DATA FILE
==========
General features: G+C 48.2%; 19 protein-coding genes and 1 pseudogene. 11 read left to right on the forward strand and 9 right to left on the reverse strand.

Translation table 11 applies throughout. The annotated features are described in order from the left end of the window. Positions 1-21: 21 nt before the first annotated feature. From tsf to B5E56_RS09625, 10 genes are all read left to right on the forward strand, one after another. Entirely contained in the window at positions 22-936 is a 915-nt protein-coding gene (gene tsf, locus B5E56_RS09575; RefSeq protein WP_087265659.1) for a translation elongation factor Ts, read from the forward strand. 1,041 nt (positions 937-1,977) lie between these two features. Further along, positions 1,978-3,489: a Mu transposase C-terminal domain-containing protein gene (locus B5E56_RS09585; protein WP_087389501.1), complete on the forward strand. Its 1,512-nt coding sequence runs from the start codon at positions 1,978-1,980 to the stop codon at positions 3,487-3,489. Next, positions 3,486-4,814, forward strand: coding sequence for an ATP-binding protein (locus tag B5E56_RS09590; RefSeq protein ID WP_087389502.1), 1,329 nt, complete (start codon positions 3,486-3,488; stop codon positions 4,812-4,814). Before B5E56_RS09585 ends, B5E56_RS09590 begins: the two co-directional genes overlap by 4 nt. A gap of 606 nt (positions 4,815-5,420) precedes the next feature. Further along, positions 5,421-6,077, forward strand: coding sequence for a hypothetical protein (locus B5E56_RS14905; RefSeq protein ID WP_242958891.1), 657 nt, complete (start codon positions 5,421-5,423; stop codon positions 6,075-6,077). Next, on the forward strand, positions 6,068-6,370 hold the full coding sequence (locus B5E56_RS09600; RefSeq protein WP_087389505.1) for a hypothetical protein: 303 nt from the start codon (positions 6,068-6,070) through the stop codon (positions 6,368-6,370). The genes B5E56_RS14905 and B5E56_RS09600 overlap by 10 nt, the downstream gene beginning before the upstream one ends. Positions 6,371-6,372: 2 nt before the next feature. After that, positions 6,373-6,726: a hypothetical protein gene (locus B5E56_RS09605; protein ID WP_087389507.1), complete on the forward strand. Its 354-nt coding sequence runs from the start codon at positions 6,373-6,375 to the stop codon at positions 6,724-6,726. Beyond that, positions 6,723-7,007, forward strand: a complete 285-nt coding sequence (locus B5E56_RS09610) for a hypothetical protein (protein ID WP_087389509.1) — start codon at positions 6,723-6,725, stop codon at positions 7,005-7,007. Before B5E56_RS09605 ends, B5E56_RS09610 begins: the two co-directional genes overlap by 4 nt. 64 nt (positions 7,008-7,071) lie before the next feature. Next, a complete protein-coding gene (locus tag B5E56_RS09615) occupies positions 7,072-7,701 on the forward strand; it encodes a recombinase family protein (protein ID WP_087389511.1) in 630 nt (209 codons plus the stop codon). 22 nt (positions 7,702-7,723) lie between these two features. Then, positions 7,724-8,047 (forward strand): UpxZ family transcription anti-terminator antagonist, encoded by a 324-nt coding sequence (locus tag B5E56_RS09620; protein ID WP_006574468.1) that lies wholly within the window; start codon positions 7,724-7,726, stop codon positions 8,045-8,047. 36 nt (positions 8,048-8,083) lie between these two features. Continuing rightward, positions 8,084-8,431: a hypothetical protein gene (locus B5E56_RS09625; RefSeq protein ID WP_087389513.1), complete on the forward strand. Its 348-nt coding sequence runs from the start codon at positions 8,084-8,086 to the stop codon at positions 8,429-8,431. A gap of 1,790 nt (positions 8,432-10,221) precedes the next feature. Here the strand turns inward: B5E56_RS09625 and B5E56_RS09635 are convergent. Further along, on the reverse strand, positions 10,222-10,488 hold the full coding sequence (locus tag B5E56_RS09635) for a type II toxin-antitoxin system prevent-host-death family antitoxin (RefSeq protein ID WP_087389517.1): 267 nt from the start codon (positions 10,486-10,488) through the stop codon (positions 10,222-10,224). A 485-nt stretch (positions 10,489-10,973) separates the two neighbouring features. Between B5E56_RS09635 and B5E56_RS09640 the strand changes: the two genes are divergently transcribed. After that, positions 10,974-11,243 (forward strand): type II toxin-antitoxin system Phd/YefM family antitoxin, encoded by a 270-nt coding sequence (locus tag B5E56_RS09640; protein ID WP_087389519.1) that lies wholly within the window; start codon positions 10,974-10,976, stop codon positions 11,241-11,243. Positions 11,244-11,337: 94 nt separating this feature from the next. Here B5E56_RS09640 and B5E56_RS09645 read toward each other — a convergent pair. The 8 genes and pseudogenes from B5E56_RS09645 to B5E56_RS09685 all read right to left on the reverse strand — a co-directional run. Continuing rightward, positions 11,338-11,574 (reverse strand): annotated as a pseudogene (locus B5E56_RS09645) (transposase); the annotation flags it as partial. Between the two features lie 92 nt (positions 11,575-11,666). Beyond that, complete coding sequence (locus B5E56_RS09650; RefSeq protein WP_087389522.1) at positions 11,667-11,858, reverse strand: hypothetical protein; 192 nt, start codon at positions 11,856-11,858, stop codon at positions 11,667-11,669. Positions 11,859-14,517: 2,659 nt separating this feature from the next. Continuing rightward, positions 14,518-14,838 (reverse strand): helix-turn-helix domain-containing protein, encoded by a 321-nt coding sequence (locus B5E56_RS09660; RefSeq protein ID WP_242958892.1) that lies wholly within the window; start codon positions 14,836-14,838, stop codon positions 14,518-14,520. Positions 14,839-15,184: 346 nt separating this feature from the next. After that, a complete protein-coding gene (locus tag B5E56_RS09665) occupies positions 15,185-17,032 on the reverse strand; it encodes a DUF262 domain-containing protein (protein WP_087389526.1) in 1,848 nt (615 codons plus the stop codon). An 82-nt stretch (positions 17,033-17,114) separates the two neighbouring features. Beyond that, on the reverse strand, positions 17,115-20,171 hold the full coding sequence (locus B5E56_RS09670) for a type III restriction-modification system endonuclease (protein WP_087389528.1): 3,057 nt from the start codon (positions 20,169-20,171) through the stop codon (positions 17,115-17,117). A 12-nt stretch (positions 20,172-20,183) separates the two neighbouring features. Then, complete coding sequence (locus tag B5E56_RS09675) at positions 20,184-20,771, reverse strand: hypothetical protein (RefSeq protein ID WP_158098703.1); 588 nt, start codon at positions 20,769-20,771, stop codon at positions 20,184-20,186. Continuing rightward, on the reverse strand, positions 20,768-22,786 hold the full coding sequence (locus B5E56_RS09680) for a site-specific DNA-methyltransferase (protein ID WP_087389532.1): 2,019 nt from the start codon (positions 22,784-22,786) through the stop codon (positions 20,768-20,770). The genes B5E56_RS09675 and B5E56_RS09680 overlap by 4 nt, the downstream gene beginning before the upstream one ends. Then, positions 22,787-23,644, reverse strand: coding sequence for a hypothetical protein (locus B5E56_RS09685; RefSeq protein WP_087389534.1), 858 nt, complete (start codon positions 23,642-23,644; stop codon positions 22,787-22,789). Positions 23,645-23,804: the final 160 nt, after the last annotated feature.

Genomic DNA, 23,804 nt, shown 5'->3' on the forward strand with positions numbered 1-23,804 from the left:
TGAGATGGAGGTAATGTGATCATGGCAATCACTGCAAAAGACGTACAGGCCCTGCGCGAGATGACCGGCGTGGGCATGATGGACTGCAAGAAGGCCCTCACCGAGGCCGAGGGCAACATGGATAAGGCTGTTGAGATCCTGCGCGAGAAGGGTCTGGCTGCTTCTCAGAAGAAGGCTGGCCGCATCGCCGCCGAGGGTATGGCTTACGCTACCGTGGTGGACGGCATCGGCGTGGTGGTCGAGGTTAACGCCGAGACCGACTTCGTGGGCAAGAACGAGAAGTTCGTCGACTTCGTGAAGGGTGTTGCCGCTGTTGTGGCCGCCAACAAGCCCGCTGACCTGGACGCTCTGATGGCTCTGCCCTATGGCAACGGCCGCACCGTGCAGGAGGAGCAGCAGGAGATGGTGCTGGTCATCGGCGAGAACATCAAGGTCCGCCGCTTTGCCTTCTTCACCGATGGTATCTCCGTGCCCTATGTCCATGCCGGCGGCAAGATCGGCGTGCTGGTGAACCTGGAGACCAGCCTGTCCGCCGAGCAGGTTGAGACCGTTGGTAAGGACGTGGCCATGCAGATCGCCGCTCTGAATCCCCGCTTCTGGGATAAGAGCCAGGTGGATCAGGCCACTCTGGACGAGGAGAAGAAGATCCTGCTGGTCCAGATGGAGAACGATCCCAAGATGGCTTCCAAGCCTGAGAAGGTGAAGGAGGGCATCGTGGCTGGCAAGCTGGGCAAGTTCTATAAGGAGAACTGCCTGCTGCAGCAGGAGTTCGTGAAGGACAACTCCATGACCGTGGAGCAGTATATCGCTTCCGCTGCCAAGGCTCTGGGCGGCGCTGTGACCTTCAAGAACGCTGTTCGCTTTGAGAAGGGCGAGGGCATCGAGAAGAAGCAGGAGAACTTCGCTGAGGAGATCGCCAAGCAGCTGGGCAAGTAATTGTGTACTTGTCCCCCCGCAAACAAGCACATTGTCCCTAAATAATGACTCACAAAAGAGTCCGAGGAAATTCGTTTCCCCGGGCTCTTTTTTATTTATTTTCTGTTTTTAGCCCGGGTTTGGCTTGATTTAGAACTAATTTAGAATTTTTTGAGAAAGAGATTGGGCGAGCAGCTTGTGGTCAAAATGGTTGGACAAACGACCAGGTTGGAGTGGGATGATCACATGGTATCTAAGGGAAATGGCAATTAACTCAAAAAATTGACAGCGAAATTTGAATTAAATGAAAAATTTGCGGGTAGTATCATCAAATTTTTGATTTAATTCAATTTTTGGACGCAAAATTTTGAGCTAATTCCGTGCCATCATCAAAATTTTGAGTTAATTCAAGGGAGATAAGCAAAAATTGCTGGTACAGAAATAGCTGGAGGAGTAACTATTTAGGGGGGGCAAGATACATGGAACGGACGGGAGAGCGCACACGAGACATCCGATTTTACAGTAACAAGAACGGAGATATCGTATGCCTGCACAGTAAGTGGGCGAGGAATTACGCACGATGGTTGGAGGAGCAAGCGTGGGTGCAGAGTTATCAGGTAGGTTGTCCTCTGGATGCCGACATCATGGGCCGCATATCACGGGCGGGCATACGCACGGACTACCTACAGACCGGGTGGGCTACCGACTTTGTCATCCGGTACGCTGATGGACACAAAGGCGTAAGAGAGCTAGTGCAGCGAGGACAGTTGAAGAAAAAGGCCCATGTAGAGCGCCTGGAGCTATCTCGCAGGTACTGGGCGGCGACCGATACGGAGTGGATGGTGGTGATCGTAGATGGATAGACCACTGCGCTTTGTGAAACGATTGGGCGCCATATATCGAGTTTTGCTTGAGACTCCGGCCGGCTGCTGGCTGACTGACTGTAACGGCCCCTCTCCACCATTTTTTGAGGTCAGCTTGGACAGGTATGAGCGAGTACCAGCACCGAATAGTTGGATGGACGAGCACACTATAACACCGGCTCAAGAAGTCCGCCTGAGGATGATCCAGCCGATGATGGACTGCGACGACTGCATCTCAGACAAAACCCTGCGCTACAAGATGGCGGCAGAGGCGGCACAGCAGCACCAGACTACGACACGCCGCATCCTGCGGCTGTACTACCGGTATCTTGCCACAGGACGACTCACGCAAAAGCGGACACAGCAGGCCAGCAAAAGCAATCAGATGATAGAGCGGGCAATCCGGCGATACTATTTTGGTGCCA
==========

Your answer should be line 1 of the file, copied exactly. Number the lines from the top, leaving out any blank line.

General features: G+C 48.2%; 19 protein-coding genes and 1 pseudogene. 11 read left to right on the forward strand and 9 right to left on the reverse strand.